The San Diego Chargers are keeping alive hopes for a new stadium in Chula Vista, and would consider a site abandoned by Tennessee-based Gaylord Entertainment.
“It’s an attractive site and if we can be a part of a Plan B, we’d be interested,” said Mark Fabiani, the team’s special counsel who’s headed its quest for a new home since 2002.
The team has been eyeing two sites in Chula Vista, a 139-acre parcel on the bay occupied by an electric power plant and a 500-acre site near Lower Otay Reservoir. The team focused on Chula Vista after giving up trying to put together a deal at Qualcomm Stadium, National City and Oceanside.
Last month, another option became available when Gaylord said it was no longer pursuing a $1 billion hotel and convention center project on 32 acres near downtown. Gaylord said escalating costs, combined with a plethora of regulatory approvals, were too great.
Chula Vista officials have taken a wait and see approach regarding the Gaylord site. City official Denny Stone said the city’s conducting an analysis of the project so that it can do a better job of avoiding the challenges that beset Gaylord.
“Our staff has to understand what we need to do differently to make quality redevelopment of the bay front more possible,” Stone said.
Fabiani has said one stumbling block at the power plant site was the necessity of dismantling the structure. State regulators said the power plant can’t be closed until its capacity is replaced at another site.
San Diego Gas & Electric is attempting to build a plant close by, as well as a new transmission line to import solar and wind energy from Imperial County. Neither project has been approved.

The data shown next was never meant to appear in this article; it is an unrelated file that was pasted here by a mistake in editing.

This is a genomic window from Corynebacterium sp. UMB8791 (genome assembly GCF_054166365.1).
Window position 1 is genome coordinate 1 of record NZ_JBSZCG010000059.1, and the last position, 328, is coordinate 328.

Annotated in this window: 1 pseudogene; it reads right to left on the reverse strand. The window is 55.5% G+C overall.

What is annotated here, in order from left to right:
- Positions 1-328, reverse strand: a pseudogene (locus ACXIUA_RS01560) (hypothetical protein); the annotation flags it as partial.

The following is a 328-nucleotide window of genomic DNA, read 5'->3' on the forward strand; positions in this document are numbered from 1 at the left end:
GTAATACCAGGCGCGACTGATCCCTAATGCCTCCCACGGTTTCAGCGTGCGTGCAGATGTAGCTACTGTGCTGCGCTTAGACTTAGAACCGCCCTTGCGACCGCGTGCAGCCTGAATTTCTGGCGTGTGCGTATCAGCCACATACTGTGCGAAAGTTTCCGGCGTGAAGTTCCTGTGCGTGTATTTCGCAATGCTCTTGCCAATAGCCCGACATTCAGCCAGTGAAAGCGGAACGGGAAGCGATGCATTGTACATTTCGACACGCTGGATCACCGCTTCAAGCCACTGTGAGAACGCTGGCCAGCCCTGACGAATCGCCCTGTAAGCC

In the meantime, the Chargers can move to another city starting in February. Should the team leave, it would have to pay off $56 million in bonds used to expand Qualcomm Stadium.
Steve Cushman, vice chairman of the Port Commission, said while a stadium may be an alternative for the site, the port is conducting an analysis for other possible uses.
At this time it wouldn’t be appropriate to say the Chargers stadium should be relocated there, Cushman said.
Fabiani said a finance study wasn’t favorable for Chula Vista. “The study says that the project would be impossible given the current financial crisis,” Fabiani said.
The Chargers’ plan for Qualcomm featured commercial and residential elements to generate tax revenue to pay for the project , estimated to cost $1 billion , but the Chargers haven’t determined what the proposed Chula Vista stadium would include.
To be sure, chances for the Chargers working out a deal improved with the defeat of City Attorney Michael Aguirre, a longtime opponent of replacing Qualcomm.
“It makes it a lot easier to hold conversations with people at City Hall,” Fabiani said.